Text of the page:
Caged mice aren't the only animals that enjoy a spin on the old exercise wheel. New video footage reveals wild mice, rats, and even frogs and slugs like running (or crawling) on wheels, too.
These strange findings come courtesy of a study that used motion-activated video cameras to monitor running wheels placed in areas where wild mice roam. The study aimed to determine whether caged mice run on the wheel because captivity has made them neurotic, or if wheel-running is just fun for animals.
"The main concern that has been put forward by many [researchers] is that, 'Is this is an unnatural behavior, an artifact of captivity, or is it something that could occur more naturally?'" said study researcher Yuri Robbers of Leiden University Medical Center in the Netherlands. "That issue, I think, we've laid to rest."
Scientists have used wheels to study exercise in lab rats and mice since the 1800s, Robbers told Live Science, but researchers always had some niggling concern that the behavior was compulsive or neurotic, rather than natural and healthy. If mice run on wheels because they are stir crazy, it would have implications both for research ethics and for studies that treat wheel running as a healthy way to exercise. [The 12 Weirdest Animal Discoveries]
Robbers and his colleagues were conducting studies on the circadian rhythms of wild animals, and decided to piggyback on that research by adding exercise wheels to their field sites. They chose one spot in a green urban area, and another site in a sandy dune area that is not accessible to the public. Thus, one area had lots of human influence, and the other, almost none.
Scientists equipped the wheels with video cameras set to begin recording if the wheel moved. At first, researchers baited both sites by placing food nearby to attract animals, but the researchers later stopped providing food at one site to see if animals would still come to run.
The resulting videos showed that if you build a wheel, the mice will come … and so will the shrews, voles and snails. In the first 24 months of observations at the urban area, there were 1,011 instances of wheel-running, 734 by mice. A 20-month period in the dunes revealed 254 observations of wheel-running, 232 by mice. The researchers even saw a bird hop on the wheel, Robbers said. [Watch Video of the Wild Wheel-Running Animals]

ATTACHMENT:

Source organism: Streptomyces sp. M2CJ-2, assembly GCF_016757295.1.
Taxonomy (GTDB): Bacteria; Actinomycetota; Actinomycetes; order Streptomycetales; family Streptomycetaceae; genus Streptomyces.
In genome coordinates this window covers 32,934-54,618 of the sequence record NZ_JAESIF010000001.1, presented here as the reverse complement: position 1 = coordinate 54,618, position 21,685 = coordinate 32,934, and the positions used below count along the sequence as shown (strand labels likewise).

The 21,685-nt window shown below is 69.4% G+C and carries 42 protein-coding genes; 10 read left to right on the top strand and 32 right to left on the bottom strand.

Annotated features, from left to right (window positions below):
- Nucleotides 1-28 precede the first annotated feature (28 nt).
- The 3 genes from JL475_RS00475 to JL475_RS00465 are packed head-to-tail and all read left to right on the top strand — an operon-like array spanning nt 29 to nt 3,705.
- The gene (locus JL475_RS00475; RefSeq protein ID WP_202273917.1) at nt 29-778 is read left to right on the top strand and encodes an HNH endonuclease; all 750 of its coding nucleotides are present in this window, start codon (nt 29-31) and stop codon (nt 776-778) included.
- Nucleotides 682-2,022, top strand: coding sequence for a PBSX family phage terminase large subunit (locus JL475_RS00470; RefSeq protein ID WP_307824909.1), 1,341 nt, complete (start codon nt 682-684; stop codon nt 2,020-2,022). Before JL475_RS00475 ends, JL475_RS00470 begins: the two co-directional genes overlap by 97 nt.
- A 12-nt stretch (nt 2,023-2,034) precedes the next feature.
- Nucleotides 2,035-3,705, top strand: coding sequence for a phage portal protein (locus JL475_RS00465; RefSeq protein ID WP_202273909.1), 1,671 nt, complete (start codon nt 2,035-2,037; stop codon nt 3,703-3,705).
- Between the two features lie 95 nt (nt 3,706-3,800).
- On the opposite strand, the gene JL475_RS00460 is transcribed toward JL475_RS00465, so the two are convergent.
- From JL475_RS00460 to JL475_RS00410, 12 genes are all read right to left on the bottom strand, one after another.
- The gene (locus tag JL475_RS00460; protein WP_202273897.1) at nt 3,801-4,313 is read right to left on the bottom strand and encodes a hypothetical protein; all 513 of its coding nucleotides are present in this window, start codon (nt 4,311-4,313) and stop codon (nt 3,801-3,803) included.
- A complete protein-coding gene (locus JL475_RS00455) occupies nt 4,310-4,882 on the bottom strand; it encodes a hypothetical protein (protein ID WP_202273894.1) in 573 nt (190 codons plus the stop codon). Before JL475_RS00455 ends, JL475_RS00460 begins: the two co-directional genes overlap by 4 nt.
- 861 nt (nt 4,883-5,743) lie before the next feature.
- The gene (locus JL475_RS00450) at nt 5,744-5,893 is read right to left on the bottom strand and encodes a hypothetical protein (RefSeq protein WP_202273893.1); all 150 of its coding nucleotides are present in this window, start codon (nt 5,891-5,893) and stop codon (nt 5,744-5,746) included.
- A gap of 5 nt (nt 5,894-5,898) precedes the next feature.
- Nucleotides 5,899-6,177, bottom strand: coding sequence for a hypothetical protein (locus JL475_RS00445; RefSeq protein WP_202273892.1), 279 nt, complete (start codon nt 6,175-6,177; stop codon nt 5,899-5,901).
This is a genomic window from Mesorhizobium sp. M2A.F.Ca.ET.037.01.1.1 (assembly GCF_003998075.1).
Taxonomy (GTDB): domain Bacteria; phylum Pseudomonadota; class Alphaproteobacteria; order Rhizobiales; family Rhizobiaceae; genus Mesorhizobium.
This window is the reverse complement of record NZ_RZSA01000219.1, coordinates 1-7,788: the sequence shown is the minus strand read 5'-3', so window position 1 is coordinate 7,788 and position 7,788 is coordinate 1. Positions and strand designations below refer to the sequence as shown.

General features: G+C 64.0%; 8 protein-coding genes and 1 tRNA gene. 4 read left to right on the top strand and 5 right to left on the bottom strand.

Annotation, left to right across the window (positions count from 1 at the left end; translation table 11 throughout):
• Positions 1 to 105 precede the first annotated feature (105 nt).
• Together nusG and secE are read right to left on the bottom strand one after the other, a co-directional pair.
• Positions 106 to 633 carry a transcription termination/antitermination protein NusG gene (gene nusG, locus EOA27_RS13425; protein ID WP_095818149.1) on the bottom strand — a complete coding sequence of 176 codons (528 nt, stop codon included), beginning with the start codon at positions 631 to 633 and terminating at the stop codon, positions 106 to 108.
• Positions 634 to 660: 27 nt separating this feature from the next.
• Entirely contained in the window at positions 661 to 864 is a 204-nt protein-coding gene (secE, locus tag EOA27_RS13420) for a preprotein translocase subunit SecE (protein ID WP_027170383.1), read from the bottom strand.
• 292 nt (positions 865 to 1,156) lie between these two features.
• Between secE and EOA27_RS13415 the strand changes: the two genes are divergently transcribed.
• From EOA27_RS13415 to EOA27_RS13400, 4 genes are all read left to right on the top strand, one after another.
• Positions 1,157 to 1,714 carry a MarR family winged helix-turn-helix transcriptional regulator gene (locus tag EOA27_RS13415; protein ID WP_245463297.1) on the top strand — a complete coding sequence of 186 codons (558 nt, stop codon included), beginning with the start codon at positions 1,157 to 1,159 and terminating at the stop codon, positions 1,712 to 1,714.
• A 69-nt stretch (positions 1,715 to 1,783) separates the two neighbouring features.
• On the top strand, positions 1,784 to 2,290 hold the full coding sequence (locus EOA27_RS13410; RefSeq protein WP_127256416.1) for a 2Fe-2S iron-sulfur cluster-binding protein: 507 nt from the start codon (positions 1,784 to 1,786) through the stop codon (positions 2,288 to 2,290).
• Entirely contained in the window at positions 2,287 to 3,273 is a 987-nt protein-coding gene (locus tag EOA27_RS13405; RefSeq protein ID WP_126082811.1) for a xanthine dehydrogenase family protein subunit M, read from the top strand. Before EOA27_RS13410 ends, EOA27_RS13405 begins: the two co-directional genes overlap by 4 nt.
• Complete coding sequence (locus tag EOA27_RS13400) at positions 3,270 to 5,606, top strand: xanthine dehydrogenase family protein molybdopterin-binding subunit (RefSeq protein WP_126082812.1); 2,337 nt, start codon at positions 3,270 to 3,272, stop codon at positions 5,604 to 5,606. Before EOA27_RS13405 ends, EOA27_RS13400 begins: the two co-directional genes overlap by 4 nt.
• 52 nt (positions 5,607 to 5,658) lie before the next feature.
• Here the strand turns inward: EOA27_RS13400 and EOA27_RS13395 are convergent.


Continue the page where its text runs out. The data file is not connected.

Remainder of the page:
"But the bird just jumped on top of the wheel and accidentally made it move, it seemed, so we were not counting that," he said.
The researchers counted slugs and snails that entered the wheel and moved it in at least a full circle; some slimed around the wheel for hours, Robbers said. However, the researchers suspect the behavior was less than deliberate.
"It is known that there are invertebrate animals that play, so we can't completely discount it," he said. "But it seems unlikely."
More to the point, mice seemed happy to hop on the wheel voluntarily and give it a spin. About 1.7 percent of mice visits to the site led to a bout of wheel running, Robbers said. (The number was 0.4 percent of visits for all animals.) After researchers removed the food from the urban site, the number of visits that led to wheel running quadrupled, he said. And some of those runners were mice so young they wouldn't have been born when food was last put nearby.
"It seems that they see the running as rewarding in itself, or maybe as a form of play," Robbers said.
The wild mice reached speeds similar to what has been seen in lab mice, and they ran comparable amounts of time — ranging from about one minute to 18 minutes.
Healthy behaviors can sour into unhealthy ones if they're overdone, so mice in the lab could still be vulnerable to obsessive running, Robbers said, but the new research does suggest the behavior is not necessarily abnormal. The next step is to try to figure out the motivation for wheel running in rodents, he said.
The research appears today (May 20) in the journal Proceedings of the Royal Society B.
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Stephanie Pappas is a contributing writer for Live Science, covering topics ranging from geoscience to archaeology to the human brain and behavior. She was previously a senior writer for Live Science but is now a freelancer based in Denver, Colorado, and regularly contributes to Scientific American and The Monitor, the monthly magazine of the American Psychological Association. Stephanie received a bachelor's degree in psychology from the University of South Carolina and a graduate certificate in science communication from the University of California, Santa Cruz.